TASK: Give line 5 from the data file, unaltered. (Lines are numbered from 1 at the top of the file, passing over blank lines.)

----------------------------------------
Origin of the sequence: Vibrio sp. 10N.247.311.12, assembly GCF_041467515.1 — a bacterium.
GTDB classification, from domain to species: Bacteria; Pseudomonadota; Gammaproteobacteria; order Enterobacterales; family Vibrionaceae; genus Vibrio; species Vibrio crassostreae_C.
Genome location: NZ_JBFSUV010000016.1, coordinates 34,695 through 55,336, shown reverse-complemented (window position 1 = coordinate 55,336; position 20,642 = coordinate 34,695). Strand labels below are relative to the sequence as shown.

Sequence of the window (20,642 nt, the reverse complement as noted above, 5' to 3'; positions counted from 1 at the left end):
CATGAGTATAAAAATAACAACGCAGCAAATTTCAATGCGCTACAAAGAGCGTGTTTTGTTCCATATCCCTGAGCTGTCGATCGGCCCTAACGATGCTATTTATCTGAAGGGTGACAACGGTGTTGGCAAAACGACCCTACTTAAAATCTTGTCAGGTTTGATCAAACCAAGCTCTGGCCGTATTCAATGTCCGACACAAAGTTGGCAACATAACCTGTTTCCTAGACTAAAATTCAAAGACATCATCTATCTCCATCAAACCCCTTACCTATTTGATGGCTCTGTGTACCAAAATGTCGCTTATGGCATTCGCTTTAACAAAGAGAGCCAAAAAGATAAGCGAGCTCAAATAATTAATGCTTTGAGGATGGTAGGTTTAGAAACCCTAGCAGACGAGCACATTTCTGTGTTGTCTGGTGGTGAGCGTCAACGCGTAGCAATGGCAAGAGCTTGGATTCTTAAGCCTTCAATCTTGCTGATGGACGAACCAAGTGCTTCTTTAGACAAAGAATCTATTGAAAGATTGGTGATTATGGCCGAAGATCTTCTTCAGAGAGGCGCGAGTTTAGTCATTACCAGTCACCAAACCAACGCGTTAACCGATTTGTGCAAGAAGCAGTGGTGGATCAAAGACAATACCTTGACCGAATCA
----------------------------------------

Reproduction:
CATGAGTATAAAAATAACAACGCAGCAAATTTCAATGCGCTACAAAGAGCGTGTTTTGTTCCATATCCCTGAGCTGTCGATCGGCCCTAACGATGCTATTTATCTGAAGGGTGACAACGGTGTTGGCAAAACGACCCTACTTAAAATCTTGTCAGGTTTGATCAAACCAAGCTCTGGCCGTATTCAATGTCCGACACAAAGTTGGCAACATAACCTGTTTCCTAGACTAAAATTCAAAGACATCATCTATCTCCATCAAACCCCTTACCTATTTGATGGCTCTGTGTACCAAAATGTCGCTTATGGCATTCGCTTTAACAAAGAGAGCCAAAAAGATAAGCGAGCTCAAATAATTAATGCTTTGAGGATGGTAGGTTTAGAAACCCTAGCAGACGAGCACATTTCTGTGTTGTCTGGTGGTGAGCGTCAACGCGTAGCAATGGCAAGAGCTTGGATTCTTAAGCCTTCAATCTTGCTGATGGACGAACCAAGTGCTTCTTTAGACAAAGAATCTATTGAAAGATTGGTGATTATGGCCGAAGATCTTCTTCAGAGAGGCGCGAGTTTAGTCATTACCAGTCACCAAACCAACGCGTTAACCGATTTGTGCAAGAAGCAGTGGTGGATCAAAGACAATACCTTGACCGAATCA